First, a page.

10 Produce Stars That Should Get You Seriously Excited for Spring

10 Produce Stars That Should Get You Seriously Excited for Spring

From artichokes to strawberries, here are the top 10 springtime produce winners, plus what’s growing in your region.


While cold snaps and sudden showers are the name of the game during the spring, with them comes a whole host of fresh fruits and vegetables many farmers’ markets haven’t seen in months. Check out 10 pieces of produce ripe for the picking March though May, plus regional guides to what should be showing up at your local farmers’ market.

Artichokes: This Mediterranean veggie is full of fiber and vitamin C while boasting a rich, tangy taste. Whip up some Stuffed Artichoke Hearts or roast a few and eat the leaves.

Asparagus: This green perennial has long been used as a tummy-pleaser and detoxifier. High in folate, potassium, and flavor, asparagus is delicious in Quick Asparagus Pasta and Roasted Asparagus.

Beets: Egyptians might have eaten this vibrantly colored root vegetable more than 4,000 years ago, and today we benefit from its antioxidants, carotenoids, and sweet flavor in the spring. Make some Beet Burgers or simply top your daily salad with shaved beets for a sweet crunch.

Fava Beans: Also known as the broad bean, fava beans are a large, flat bean native to Africa and Asia. They are often eaten while young, so early spring is ideal harvest (and eating) time. Popular in many countries fried up and salted, these beans can also be enjoyed in quesadillas and dips.

Scallions: This mild onion is super versatile and a staple in cuisines from Mexico to Thailand. Enjoy them throughout the spring and summer in light and flavorful dishes such as Indonesian Coconut Rice.

Greens: Spinach, lettuces, and everything in between begin to bloom in the spring, and there is no better time. With temperatures warming, salads replace stews and casseroles at the dinner table. Take advantage of other spring flavors with Simple Spinach Salad, California Chef’s Salad, and Spinach and Arugula Salad.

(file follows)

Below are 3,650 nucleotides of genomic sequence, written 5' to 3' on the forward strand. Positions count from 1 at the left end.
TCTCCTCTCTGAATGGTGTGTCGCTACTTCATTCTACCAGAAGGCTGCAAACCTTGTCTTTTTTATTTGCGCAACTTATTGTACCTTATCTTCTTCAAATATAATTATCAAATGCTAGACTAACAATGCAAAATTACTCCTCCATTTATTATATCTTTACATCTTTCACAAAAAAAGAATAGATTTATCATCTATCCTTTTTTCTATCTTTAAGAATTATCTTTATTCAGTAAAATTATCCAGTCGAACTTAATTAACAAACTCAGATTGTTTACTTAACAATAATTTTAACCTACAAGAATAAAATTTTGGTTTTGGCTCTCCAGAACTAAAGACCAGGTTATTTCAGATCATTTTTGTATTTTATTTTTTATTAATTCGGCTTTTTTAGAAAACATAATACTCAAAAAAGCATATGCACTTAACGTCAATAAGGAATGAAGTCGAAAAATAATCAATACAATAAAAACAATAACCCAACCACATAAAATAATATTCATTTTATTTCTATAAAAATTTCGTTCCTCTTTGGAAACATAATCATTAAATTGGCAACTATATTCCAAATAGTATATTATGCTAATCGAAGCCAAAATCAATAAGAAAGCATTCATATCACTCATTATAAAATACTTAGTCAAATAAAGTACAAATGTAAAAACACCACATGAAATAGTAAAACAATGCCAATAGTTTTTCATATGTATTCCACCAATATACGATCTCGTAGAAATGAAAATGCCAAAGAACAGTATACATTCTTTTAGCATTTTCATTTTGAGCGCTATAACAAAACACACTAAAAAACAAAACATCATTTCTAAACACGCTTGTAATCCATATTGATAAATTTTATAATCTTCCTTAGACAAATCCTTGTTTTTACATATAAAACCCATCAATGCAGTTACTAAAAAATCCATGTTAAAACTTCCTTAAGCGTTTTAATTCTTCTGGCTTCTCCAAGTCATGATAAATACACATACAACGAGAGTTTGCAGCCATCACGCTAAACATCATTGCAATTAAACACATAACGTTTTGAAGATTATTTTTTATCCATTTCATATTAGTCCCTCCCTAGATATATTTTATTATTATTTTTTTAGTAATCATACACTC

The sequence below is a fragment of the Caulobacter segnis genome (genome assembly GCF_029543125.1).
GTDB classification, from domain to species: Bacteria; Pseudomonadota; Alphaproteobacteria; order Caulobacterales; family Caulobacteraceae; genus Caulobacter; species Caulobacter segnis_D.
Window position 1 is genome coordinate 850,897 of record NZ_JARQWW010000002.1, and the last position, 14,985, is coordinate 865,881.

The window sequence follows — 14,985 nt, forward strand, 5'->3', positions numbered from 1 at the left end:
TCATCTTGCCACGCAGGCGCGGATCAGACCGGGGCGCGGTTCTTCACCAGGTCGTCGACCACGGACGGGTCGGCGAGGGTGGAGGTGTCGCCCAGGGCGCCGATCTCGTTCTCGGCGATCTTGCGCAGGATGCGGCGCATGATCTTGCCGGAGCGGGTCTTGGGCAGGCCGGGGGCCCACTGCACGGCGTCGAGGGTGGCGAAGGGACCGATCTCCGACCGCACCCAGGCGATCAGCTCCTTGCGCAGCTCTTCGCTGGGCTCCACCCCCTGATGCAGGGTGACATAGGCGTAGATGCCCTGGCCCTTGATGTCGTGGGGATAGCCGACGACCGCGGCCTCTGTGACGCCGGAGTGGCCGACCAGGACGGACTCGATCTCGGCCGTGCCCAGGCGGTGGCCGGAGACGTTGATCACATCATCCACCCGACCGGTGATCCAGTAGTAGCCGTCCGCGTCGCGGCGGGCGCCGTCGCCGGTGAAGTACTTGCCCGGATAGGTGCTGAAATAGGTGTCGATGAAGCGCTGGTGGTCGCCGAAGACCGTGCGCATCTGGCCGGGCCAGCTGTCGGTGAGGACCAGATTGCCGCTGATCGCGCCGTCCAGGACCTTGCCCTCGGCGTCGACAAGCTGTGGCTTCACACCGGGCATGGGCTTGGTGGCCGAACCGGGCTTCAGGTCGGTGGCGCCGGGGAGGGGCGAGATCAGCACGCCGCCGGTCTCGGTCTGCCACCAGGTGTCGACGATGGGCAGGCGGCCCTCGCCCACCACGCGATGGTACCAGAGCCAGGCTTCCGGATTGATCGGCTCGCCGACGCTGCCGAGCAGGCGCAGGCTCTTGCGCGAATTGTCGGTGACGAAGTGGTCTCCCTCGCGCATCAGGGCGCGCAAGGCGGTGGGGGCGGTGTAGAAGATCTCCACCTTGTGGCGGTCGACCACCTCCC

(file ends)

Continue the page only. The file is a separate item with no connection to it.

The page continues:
Peas and Pea Greens: Peas don’t do well in hot summer weather, so springtime is the right time to enjoy their rich, sweet flavor. There are more than 10 varieties of peas, from sugar snap to green: Enjoy them in a bowl of Green Pea Soup or toss them in salads for spring picnics.

Radishes: This quick-growing plant (its name comes from Greek, meaning “quickly appearing”) is often red or pink in hue and imparts an earthy, spicy flavor to dishes. Add raw radish to rice bowls or a Chopped Vegetable Salad for a crisp crunch.

Rhubarb: While rhubarb leaves are toxic, this plant’s red stalks lend a crisp, tart addition to recipes. Bake a classic Rhubarb and Strawberry Pie or try Rhubarb Curry for your next dinner party.

Strawberries: Members of the rose family, strawberries mature during the spring months, and continue to grow throughout the summer. They are also packed with vitamin C, phytonutrients, and fiber, and are a delicious addition to smoothies, shortcake, and salads.

Can you find artichokes in Memphis in March? Below are just a few of the fruits and veggies waiting at your local market:

Northeast: Arugula, asparagus, chard, fava beans, lettuce, new potatoes, parsnips, pea greens, radishes, rhubarb, scallions, and spinach

Midwest: Asparagus, beets, carrots, fava beans, greens, morels, parsnips, radishes, rhubarb, and spinach

Pacific Northwest: Arugula, asparagus, chard, fava beans, fennel, greens, new potatoes, pea greens, radicchio, radishes, rhubarb, scallions, sorrel, spinach, sprouts, and watercress

Southwest: Apricots, asparagus, blackberries, fava beans, nectarines, new potatoes, onions, peaches, pea greens, peas, potatoes, sprouts, summer squash, sweet onion, and zucchini

South: Asparagus, beets, blueberries, broccoli, cabbage, cauliflower, collard greens, grapefruit, mangos, okra, oranges, peanuts, plums, spinach, strawberries, summer squash, and sweet onion

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